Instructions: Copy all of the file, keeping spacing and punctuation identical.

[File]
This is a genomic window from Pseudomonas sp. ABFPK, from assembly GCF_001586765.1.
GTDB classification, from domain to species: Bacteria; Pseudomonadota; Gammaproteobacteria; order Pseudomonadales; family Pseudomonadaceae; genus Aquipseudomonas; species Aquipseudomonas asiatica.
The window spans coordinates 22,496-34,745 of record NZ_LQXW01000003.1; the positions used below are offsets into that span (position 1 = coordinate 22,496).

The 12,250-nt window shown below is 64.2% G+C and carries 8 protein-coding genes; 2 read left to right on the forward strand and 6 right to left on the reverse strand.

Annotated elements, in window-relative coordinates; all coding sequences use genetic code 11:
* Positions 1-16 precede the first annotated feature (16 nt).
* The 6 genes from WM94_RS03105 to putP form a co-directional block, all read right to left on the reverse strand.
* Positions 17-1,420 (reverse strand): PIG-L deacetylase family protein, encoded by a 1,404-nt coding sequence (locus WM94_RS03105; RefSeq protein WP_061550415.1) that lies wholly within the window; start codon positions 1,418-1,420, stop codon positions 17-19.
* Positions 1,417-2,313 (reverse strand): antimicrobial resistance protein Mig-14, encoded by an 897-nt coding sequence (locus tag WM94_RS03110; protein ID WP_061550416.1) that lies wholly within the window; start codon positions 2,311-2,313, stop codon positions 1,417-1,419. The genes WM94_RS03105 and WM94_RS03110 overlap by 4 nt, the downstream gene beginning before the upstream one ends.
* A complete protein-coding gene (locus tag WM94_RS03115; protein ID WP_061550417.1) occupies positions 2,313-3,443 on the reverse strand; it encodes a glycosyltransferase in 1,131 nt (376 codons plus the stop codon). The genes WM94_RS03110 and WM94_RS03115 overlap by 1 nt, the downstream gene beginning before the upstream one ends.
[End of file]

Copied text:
This is a genomic window from Pseudomonas sp. ABFPK, from assembly GCF_001586765.1.
GTDB classification, from domain to species: Bacteria; Pseudomonadota; Gammaproteobacteria; order Pseudomonadales; family Pseudomonadaceae; genus Aquipseudomonas; species Aquipseudomonas asiatica.
The window spans coordinates 22,496-34,745 of record NZ_LQXW01000003.1; the positions used below are offsets into that span (position 1 = coordinate 22,496).

The 12,250-nt window shown below is 64.2% G+C and carries 8 protein-coding genes; 2 read left to right on the forward strand and 6 right to left on the reverse strand.

Annotated elements, in window-relative coordinates; all coding sequences use genetic code 11:
* Positions 1-16 precede the first annotated feature (16 nt).
* The 6 genes from WM94_RS03105 to putP form a co-directional block, all read right to left on the reverse strand.
* Positions 17-1,420 (reverse strand): PIG-L deacetylase family protein, encoded by a 1,404-nt coding sequence (locus WM94_RS03105; RefSeq protein WP_061550415.1) that lies wholly within the window; start codon positions 1,418-1,420, stop codon positions 17-19.
* Positions 1,417-2,313 (reverse strand): antimicrobial resistance protein Mig-14, encoded by an 897-nt coding sequence (locus tag WM94_RS03110; protein ID WP_061550416.1) that lies wholly within the window; start codon positions 2,311-2,313, stop codon positions 1,417-1,419. The genes WM94_RS03105 and WM94_RS03110 overlap by 4 nt, the downstream gene beginning before the upstream one ends.
* A complete protein-coding gene (locus tag WM94_RS03115; protein ID WP_061550417.1) occupies positions 2,313-3,443 on the reverse strand; it encodes a glycosyltransferase in 1,131 nt (376 codons plus the stop codon). The genes WM94_RS03110 and WM94_RS03115 overlap by 1 nt, the downstream gene beginning before the upstream one ends.